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The Flying Dutchman PDF Print E-mail

SD Fourie

The old fishermen of Gansbaai were known for their stories of ghosts and legends. The damp, misty nights and the waiting at their fires for daybreak before taking their fishingboats out to sea,  were a perfect setting for their imaginative stories. Surely there had to be something more than pure imagination in the Flying Dutchman legend. This ghost ship of the Cape is the most famous of all sea phantoms.  It had inspired poets, novelist and dramatists. Wagner even based an opera on the fearful tale.

Sir Walter Scott  referred to a phantom ship in one of his poems, and his notes reveal that it was the Flying Dutchman he had in mind. He gave the impression that the legend was known to seamen in the first half of the seventeenth century. His version is an unusual one, for he speaks of a flying Dutchman loaded with great wealth. Murder and piracy on board the ship were followed by an outbreak of plague among the crew. She sailed from port to port offering the ill-gotten wealth in return for shelter; but every harbour shut out the Flying Dutchman because of the plague. According to Scott the cause of her wandering was not altogether certain, and declared that the sighting of the doomed ship was considered by mariners to be the worst of all possible omens.

Far more familiar is the Van derDecken version, in which the captain is driving his ship mercilessly off the Cape in heavy weather. Sails are lost, decks are flooded, and the seamen beseech him to give up the attempt to round the Cape. Van der Decken lashes himself to the wheel and carries on, swearing that even God will not force him to change his mind. His blasphemous oath is heard. Out of the dark and ominous sky falls a brilliant shaft of light, and the Holy Ghost steps on to the deck. Van der Decken draws a pistol from his belt and fires.  His arm falls withered at his side, and the Holy Ghost delivers sentence:
"You have defied the wrath of God, and now you will sail these seas until the end of time.  You will know thirst and hunger, but never will you know calm seas again. Henceforward you will bring misfortune to all who sight you."

Captain Owen, R.N., who charted long stretches of the South African Coast, declared that he saw the flying Dutchman. The encounter appears in the logbook of H.M.S. Leven, dated 6 April, 1823.  Owen was near Danger Point and bound for Simon's Bay when he thought he saw his consort, H.M.S. Barracouta. This appearance surprised him as Barracouta had been ordered elsewhere. The Leven did not attempt to make close contact.  When she reached Simons's Bay she waited for a week before the Barracouta arrived. They compared log-books, and it was found that the two naval ships were three hundred miles apart when Owen intercepted  the mystery ship.

Far more famous was the encounter near Danger Point witnessed by Prince Albert Victor and Prince George of Wales, later King George V. The young princes were both midshipmen, cruising in H.M.S. Bachante. The meeting was entered in the log-book as follows:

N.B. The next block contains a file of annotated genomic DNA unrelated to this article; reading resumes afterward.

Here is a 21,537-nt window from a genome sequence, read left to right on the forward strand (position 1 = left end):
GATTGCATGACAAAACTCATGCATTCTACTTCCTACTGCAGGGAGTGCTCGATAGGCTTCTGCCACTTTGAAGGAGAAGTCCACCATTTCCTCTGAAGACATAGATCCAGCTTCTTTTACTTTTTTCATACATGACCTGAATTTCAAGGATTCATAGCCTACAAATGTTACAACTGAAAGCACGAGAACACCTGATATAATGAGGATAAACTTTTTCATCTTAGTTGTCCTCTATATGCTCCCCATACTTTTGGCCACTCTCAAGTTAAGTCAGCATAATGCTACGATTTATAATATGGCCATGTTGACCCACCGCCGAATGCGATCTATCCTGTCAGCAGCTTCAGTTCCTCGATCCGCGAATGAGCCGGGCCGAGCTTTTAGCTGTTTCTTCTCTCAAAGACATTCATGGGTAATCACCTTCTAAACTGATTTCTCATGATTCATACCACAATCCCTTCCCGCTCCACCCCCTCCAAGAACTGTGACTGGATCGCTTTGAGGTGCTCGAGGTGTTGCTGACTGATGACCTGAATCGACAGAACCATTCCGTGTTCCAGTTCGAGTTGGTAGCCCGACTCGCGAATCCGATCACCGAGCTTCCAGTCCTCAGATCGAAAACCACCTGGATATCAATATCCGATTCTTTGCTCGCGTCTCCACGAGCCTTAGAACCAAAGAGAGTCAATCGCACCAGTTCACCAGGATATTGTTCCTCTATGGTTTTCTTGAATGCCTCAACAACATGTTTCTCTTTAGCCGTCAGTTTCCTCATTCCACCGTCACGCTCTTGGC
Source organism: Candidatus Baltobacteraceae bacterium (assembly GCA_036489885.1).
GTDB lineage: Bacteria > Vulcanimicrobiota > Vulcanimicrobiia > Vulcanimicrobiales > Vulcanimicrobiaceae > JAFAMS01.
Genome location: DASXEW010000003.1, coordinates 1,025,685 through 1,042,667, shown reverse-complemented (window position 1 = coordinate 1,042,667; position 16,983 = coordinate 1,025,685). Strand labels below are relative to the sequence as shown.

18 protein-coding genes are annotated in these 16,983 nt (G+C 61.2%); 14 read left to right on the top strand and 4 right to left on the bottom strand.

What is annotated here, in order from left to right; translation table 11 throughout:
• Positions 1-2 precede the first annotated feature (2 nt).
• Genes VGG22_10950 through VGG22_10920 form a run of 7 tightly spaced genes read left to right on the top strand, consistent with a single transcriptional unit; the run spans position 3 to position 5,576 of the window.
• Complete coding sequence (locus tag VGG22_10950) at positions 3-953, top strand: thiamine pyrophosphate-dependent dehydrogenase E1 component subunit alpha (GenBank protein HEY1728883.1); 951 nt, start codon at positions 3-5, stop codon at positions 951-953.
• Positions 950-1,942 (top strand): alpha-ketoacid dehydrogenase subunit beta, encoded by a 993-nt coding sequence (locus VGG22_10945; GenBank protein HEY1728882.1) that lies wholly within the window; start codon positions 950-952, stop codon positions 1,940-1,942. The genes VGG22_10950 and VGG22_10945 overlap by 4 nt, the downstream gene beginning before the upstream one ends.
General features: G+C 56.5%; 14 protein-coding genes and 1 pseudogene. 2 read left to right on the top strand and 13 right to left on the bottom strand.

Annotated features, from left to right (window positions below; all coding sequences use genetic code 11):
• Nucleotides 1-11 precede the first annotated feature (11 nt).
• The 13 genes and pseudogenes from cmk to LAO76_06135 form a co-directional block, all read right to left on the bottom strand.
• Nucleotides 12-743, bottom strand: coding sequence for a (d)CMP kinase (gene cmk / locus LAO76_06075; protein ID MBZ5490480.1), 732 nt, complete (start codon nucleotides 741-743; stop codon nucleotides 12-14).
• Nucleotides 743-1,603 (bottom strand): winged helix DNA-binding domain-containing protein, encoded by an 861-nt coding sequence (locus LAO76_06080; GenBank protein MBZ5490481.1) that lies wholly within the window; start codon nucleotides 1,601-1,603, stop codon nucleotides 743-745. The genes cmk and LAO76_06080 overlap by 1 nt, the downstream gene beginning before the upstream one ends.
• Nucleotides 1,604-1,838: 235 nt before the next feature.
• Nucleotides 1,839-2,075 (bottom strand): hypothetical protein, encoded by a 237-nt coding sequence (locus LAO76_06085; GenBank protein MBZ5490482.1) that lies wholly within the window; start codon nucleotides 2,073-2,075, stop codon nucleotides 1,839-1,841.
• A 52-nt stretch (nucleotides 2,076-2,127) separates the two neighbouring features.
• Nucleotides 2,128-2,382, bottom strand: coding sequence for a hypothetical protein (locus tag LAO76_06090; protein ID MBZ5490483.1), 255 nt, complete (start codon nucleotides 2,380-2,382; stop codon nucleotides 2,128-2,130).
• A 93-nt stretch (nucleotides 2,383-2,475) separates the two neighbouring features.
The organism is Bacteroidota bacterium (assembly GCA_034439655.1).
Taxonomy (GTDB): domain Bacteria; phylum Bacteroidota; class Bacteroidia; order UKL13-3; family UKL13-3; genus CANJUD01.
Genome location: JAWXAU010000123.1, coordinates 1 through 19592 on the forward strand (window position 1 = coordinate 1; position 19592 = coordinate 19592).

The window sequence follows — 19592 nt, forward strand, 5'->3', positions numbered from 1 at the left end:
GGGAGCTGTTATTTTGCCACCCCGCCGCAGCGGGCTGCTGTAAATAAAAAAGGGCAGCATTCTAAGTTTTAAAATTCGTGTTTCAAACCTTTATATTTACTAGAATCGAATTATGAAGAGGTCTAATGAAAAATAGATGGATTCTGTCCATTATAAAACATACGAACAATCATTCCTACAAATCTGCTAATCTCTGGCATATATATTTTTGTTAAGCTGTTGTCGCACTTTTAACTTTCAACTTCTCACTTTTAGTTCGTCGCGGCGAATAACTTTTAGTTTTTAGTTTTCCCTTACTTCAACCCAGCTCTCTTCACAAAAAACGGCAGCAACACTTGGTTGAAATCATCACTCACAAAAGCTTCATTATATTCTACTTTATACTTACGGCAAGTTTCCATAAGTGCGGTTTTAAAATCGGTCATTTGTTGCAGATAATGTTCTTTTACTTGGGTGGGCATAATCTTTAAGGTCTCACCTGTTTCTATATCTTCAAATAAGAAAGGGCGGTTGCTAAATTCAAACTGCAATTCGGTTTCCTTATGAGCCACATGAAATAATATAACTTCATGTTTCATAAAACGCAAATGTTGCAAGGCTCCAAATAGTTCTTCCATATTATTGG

"July 11, 1881. During the middle-watch the so called Flying Dutchman crossed our bows.  She first appeared as a strange red light, as of a ship aglow, in the midst of which light her masts, spars and sails, seemingly those of a normal brig, some two hundred yards distant from us, stood out in long relief as she came up."

The report in the log-book went on, describing the ship in the smallest detail. Thirteen people altogether saw the ghost-ship, but whether it was the Flying Dutchman or one of the other few alleged phantom ships which are reputed to haunt this area, must remain unknown. The sad fact were that the seaman who had first reported the phantom vessel fell from the fore-topmast crosstrees and was killed instantly. This was not the only death. The admiral in command of the squadron died at the next port of call.

London newspapers in 1911 published a message describing an American whaler off the Cape that had almost collided with a sailing ship believed to be the Flying Dutchman. Cape Town papers early in 1939 described a queer experience in False Bay, when people on the beaches saw a sailing ship beating up towards Muizenberg. It seemed that the ship would run into the breakers, but just before reaching the shallows she vanished. They all swore they had seen the Flying Dutchman.

Koen Kano, the baron Von Münchhausen of Gansbaai, was one of the best storytellers in the Strandveld. He used to tell that he met  Captain Van der Decken and his fateful ship while fishing off Dyer Island. He thought they would like to have some fish and went nearer.  Van der Decken asked him to fetch anybody in Gansbaai who could beat him at swearing.  Maybe such  a man could help him round the Cape of Storms. Koen fetched a well known fisherman, full of grog at the local bar and between the two of them they helped the Flying Dutchman round the Cape.
"For keeps. That devil would not dare to fish again in Gansbaai seas!" said Koen.

Almost forgotten, never told - Lawrence G. Green

Wisselstrale oor die Strandveld - Jan Fourie

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